(CNN)Arrogant. Uninspiring. Out of touch. These are just some of the ways that Australian voters have described both of their prospective prime ministers in polls ahead of Saturday’s national election.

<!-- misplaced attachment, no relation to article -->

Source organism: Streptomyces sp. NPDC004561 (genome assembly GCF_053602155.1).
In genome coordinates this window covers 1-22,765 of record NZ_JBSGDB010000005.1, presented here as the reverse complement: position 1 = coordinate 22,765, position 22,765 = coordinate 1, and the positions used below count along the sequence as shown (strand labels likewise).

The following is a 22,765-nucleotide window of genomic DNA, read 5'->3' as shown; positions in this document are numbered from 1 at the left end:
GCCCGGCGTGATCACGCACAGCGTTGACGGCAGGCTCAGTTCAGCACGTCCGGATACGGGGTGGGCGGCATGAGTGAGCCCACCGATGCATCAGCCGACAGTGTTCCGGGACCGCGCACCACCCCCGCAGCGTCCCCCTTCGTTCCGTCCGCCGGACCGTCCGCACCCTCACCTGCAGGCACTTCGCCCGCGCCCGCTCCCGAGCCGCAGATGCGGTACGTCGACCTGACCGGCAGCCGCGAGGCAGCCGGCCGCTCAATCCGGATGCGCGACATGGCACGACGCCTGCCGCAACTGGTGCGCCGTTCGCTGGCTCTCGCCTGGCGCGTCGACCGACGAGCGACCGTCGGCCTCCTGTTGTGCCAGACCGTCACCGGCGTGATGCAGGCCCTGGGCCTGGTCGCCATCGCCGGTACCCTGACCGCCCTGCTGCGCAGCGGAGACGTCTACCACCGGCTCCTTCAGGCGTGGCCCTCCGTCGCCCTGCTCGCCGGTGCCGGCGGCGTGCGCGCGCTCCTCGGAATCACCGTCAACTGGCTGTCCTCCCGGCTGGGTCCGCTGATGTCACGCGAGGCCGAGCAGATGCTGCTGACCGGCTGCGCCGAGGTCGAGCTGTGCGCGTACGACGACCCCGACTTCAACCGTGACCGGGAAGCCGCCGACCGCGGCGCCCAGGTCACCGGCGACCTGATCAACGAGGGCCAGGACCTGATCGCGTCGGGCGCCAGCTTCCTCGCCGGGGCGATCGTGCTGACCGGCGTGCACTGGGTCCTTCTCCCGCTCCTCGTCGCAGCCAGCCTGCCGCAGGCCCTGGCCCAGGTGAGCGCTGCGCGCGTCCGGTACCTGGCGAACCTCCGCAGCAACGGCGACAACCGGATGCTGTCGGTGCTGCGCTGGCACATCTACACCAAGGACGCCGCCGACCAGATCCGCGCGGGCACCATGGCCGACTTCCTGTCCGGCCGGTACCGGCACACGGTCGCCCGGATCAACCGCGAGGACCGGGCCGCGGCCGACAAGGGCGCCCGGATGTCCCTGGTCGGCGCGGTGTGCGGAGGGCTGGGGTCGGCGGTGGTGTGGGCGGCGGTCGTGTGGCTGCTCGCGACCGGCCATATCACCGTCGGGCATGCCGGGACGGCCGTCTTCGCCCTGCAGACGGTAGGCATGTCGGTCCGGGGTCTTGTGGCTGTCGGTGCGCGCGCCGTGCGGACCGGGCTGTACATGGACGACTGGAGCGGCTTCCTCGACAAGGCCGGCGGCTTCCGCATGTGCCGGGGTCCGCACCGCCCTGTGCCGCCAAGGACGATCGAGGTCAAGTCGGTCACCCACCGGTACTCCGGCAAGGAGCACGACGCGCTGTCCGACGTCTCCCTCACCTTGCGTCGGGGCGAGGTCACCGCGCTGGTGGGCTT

Australia doesn’t really like either its Prime Minister, Scott Morrison, or Opposition Labor leader Bill Shorten. In surveys of who would make a better leader, a full quarter of Australians can’t even pick between the two.But with Australia one of the few countries in the world to have compulsory voting, they have to cast their ballot for someone on Saturday, which experts are saying could lead to a record third-party vote.More than anything else, amid a merry-go-round of prime ministers and a lack of leadership, Australians are just fed up with both major parties, former Liberal Party leader John Hewson told CNN.”Basically both parties are self-absorbed, scoring points on each other, inside the party or between parties, so basically all the big issues have just been left adrift,” he said.Read More”(Voters) are so cynical and they’ve had enough.”Prime Minister Scott Morrison is given a pineapple hat from a vendor as he visits the Sydney Markets on May 16.A union man and a committed ChristianVoting is due to close at 6 p.m. local time in eastern Australia (4 a.m. ET), with the final ballots expected to be deposited two hours later in the west of the country.Results should be known within a few hours of the booths closing. Polls taken shortly before the vote showed a tight race with a slight advantage to the center-left Labor Party.Neither of the two competitors for Australia’s next prime minister has a high international profile — even the incumbent Morrison has only been in the job eight months.Morrison is a former Tourism Australia chief executive and committed Pentecostal Christian who quickly gained a reputation across Australia as immigration minister in 2013 and 2014.He claimed credit for stopping the refugee boats coming to Australia and effectively implementing the country’s notorious offshore detention centers, which human rights groups have described as “open-air prisons.” Labor Leader Bill Shorten and Labor Candidate for Boothby Nadia Clancy hand out sausages in Adelaide on May 14.His opponent, Bill Shorten, has been the Labor leader for almost six years. Shorten rose to power through the union movement, during which time he headed up the Australian Worker’s Union, one of the country’s largest.But Shorten also brings baggage with him to the Saturday vote. As a powerful powerbroker in Labor’s center-right faction, Shorten was seen as one of the masterminds behind the toppling of Labor Prime Minister Kevin Rudd in 2010, an event which preceded nine years of leadership chaos across both parties. It earned him a reputation as “untrustworthy.” Australians haven’t always distrusted their politicians. Former Labor Prime Minister Bob Hawke, who died on Thursday at the age of 89, was hugely popular during most of his time in power. John Warhurst, emeritus professor of politics at the Australian National University, told CNN there was just a general lack of enthusiasm for these two current options.”None of them have that indefinable popularity that someone like (former leaders) Malcolm Turnbull or Bob Hawke had, they don’t naturally make a very positive connection with the Australian community,” he said.Prime Minister Scott Morrison and Labor leader Bill Shorten shake hands at the start of “The Leaders’ Debate” on May 8 in Canberra.Leadership chaosIf Shorten wins to become Australia’s new prime minister, he would be the sixth leader in just over a decade.The rapid changeover of prime ministers in party leadership contests has become a national and international joke, with some comparing Australia to other dysfunctional democracies like Italy and Greece.Australia is being devastated by climate change. So will it swing the election?Tony Abbott promised to end the leadership turmoil after he won the 2013 election. But less than two years later he was kicked out by his own party for Turnbull.Turnbull narrowly won the 2016 national election against Shorten, only to be on the receiving end of the knife in August 2018, replaced with Morrison.Former Liberal Party leader Hewson said the constant changes had not only eroded voter trust in politicians, but also pulled national attention away from issues important to Australia’s future.”All the big issues have been left adrift, whether its housing affordability, or electricity prices, there’s been a whole lot of areas which probably need great structural reform,” he said.Record-high voter dissatisfactionIn a survey after the 2016 election, the Australian National University found the country’s dissatisfaction with democracy was at an all-time high.Of almost 3,000 voters interviewed, 40% said they were unhappy with Australia’s democracy, 56% said the government was run for a few big interests and a record 74% said people in government just “look after themselves.”Australian politicians are targeting voters on WeChat. But fake content could end up costing them As more and more Australians grow dissatisfied, voters have been turning to minor parties in record numbers.At the last election in 2016, more Australians cast ballots for a third-party candidate than at any time since the end of World War II. In the country’s upper house, the Senate, one in three votes was for neither the Labor party or the Liberal National coalition.And recent polls suggest minor parties are unlikely to go away in the 2019 vote.”They’re providing some relief valves for people who want to go anywhere but the major parties,” Warhurst said.Election you may not want to winShould Shorten win on Saturday, he will face a difficult battle to get his ambitious agenda through parliament. The Labor Party wants to take action on climate change, increase taxes on the wealthy and boost funding to schools and hospitals.Morrison has pledged to keep the economy strong, slash debt and reduce taxes across the board.But Hewson said neither side had addressed an important reality during campaigning — Australia’s slowing economy.”The headwinds of our economy are very significant, there’s a lot of complacency and … you haven’t had a recession in over 20 years,” he said. “(But) you can’t rule it out in the next 12 to 18 months.”